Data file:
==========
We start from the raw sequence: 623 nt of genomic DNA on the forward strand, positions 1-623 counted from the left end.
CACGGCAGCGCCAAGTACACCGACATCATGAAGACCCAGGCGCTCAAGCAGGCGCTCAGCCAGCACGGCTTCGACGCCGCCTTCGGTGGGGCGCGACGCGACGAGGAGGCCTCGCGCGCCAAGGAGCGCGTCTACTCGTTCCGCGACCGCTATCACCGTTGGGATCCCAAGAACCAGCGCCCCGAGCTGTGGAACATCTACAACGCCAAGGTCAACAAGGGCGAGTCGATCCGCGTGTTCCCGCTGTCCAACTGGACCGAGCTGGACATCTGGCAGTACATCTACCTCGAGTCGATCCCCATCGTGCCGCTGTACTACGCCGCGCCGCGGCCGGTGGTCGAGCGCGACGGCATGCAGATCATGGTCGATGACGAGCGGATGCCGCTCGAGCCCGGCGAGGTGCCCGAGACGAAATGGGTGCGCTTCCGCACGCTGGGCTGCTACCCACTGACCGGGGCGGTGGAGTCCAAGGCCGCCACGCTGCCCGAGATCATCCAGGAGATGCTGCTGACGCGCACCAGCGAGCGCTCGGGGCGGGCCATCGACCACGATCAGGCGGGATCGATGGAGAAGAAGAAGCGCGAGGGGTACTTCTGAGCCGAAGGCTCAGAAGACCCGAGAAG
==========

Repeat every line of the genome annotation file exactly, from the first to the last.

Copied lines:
We start from the raw sequence: 623 nt of genomic DNA on the forward strand, positions 1-623 counted from the left end.
CACGGCAGCGCCAAGTACACCGACATCATGAAGACCCAGGCGCTCAAGCAGGCGCTCAGCCAGCACGGCTTCGACGCCGCCTTCGGTGGGGCGCGACGCGACGAGGAGGCCTCGCGCGCCAAGGAGCGCGTCTACTCGTTCCGCGACCGCTATCACCGTTGGGATCCCAAGAACCAGCGCCCCGAGCTGTGGAACATCTACAACGCCAAGGTCAACAAGGGCGAGTCGATCCGCGTGTTCCCGCTGTCCAACTGGACCGAGCTGGACATCTGGCAGTACATCTACCTCGAGTCGATCCCCATCGTGCCGCTGTACTACGCCGCGCCGCGGCCGGTGGTCGAGCGCGACGGCATGCAGATCATGGTCGATGACGAGCGGATGCCGCTCGAGCCCGGCGAGGTGCCCGAGACGAAATGGGTGCGCTTCCGCACGCTGGGCTGCTACCCACTGACCGGGGCGGTGGAGTCCAAGGCCGCCACGCTGCCCGAGATCATCCAGGAGATGCTGCTGACGCGCACCAGCGAGCGCTCGGGGCGGGCCATCGACCACGATCAGGCGGGATCGATGGAGAAGAAGAAGCGCGAGGGGTACTTCTGAGCCGAAGGCTCAGAAGACCCGAGAAG